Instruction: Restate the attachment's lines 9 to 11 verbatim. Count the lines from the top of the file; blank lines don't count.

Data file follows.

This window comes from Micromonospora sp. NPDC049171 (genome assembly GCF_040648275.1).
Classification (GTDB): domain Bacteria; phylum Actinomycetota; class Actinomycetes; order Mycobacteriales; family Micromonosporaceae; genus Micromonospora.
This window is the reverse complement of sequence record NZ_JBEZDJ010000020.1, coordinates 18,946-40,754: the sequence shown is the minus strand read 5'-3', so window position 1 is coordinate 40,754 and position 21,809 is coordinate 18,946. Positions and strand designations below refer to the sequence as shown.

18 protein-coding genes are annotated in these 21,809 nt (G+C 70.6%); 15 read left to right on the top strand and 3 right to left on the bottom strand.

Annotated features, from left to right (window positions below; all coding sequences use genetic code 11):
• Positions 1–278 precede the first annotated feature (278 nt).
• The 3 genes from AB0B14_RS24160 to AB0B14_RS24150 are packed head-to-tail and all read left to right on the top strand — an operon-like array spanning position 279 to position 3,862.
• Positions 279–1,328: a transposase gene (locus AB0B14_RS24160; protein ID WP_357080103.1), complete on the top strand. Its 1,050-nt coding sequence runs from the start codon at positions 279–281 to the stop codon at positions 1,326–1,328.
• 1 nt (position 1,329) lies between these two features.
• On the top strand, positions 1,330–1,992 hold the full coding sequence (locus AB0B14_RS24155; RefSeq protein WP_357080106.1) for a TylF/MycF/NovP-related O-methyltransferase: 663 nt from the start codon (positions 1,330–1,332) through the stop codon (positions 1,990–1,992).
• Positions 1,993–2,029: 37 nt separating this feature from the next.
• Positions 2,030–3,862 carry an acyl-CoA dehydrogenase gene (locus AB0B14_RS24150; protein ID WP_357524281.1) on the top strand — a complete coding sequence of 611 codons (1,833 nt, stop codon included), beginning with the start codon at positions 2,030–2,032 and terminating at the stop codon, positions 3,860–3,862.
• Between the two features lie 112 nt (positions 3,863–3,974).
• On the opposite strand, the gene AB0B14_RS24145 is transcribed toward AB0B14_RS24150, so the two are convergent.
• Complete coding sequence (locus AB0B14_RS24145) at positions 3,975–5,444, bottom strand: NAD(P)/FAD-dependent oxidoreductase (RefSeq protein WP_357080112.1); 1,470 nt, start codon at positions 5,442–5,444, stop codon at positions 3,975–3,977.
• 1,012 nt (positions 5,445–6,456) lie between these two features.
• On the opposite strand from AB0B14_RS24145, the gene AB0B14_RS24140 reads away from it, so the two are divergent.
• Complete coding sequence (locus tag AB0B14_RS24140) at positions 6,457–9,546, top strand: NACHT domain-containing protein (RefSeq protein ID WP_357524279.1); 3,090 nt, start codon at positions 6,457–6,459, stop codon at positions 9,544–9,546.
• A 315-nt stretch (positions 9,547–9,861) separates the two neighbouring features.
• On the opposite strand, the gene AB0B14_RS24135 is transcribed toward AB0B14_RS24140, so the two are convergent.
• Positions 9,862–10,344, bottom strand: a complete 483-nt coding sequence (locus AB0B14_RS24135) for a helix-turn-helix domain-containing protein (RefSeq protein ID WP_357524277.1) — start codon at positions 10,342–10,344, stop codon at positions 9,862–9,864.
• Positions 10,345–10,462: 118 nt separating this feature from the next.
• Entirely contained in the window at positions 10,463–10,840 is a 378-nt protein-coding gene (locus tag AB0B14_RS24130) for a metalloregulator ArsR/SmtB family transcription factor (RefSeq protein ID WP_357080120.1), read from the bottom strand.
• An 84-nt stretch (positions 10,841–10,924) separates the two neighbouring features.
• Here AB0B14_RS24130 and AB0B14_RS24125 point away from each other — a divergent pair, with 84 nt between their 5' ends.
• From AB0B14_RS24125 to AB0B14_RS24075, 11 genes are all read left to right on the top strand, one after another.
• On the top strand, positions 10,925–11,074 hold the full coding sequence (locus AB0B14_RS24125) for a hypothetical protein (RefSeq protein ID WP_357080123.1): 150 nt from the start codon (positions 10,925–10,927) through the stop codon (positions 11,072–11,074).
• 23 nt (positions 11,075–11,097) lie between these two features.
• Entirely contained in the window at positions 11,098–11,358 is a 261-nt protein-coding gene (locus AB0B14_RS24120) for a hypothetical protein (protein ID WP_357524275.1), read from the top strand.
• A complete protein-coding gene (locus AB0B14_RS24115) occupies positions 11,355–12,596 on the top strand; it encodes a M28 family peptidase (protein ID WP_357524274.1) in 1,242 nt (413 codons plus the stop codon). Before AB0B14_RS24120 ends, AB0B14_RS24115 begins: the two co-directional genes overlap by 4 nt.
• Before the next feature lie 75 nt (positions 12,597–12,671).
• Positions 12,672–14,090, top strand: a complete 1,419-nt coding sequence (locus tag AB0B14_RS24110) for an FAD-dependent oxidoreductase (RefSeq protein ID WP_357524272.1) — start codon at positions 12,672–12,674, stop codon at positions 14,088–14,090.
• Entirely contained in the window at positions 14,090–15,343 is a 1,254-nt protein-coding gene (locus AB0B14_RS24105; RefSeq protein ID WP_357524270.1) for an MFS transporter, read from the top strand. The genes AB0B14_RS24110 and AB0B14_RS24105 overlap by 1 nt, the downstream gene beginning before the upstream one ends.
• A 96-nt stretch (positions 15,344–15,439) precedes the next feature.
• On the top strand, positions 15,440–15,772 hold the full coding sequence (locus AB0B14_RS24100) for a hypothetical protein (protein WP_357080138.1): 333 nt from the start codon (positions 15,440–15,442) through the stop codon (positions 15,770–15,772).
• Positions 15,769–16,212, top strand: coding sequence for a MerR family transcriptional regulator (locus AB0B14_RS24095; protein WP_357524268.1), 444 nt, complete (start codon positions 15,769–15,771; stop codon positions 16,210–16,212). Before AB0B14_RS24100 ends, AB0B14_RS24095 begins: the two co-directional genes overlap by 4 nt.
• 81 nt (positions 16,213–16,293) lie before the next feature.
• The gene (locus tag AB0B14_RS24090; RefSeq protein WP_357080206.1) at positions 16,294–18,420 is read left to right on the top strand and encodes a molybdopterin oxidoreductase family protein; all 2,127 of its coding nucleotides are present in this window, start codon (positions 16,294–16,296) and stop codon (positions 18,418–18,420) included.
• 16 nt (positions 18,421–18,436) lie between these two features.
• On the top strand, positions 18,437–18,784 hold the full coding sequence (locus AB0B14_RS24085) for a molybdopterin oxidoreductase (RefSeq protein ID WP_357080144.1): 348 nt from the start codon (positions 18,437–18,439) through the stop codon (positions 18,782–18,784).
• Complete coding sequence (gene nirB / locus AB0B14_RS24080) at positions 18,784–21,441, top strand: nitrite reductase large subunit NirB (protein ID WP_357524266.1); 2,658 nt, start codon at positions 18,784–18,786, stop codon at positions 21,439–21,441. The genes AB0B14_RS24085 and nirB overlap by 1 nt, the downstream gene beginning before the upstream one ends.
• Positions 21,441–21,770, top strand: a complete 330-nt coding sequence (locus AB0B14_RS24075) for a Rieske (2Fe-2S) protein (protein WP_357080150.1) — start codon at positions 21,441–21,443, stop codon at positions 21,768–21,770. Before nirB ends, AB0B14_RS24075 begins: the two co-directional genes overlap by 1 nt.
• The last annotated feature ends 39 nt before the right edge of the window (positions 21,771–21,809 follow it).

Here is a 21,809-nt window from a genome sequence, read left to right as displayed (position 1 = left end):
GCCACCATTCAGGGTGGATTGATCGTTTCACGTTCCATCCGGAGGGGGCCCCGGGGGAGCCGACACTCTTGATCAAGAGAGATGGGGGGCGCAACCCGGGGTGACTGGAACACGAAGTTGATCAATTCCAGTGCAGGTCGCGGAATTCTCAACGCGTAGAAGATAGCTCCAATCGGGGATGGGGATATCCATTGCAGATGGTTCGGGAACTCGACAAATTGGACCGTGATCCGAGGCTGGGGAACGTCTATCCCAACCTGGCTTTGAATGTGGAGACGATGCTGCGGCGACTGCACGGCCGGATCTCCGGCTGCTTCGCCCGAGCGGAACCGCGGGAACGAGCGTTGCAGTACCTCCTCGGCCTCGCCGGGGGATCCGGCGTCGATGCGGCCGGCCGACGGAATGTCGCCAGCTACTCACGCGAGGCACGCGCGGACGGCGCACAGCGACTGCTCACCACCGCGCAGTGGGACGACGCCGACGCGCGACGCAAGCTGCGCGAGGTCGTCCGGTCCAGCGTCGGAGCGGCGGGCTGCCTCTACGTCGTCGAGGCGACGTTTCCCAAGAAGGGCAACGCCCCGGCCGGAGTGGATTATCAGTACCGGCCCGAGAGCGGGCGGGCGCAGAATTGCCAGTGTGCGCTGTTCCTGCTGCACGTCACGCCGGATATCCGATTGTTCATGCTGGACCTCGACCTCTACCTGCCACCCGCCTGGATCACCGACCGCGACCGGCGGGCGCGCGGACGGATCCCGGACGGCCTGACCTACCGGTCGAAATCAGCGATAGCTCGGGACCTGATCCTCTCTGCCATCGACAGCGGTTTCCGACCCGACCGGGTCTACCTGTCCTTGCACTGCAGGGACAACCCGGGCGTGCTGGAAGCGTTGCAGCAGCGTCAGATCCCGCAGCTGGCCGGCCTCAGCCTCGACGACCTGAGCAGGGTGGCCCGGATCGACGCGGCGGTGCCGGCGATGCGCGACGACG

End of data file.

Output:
• 1 nt (position 1,329) lies between these two features.
• On the top strand, positions 1,330–1,992 hold the full coding sequence (locus AB0B14_RS24155; RefSeq protein WP_357080106.1) for a TylF/MycF/NovP-related O-methyltransferase: 663 nt from the start codon (positions 1,330–1,332) through the stop codon (positions 1,990–1,992).
• Positions 1,993–2,029: 37 nt separating this feature from the next.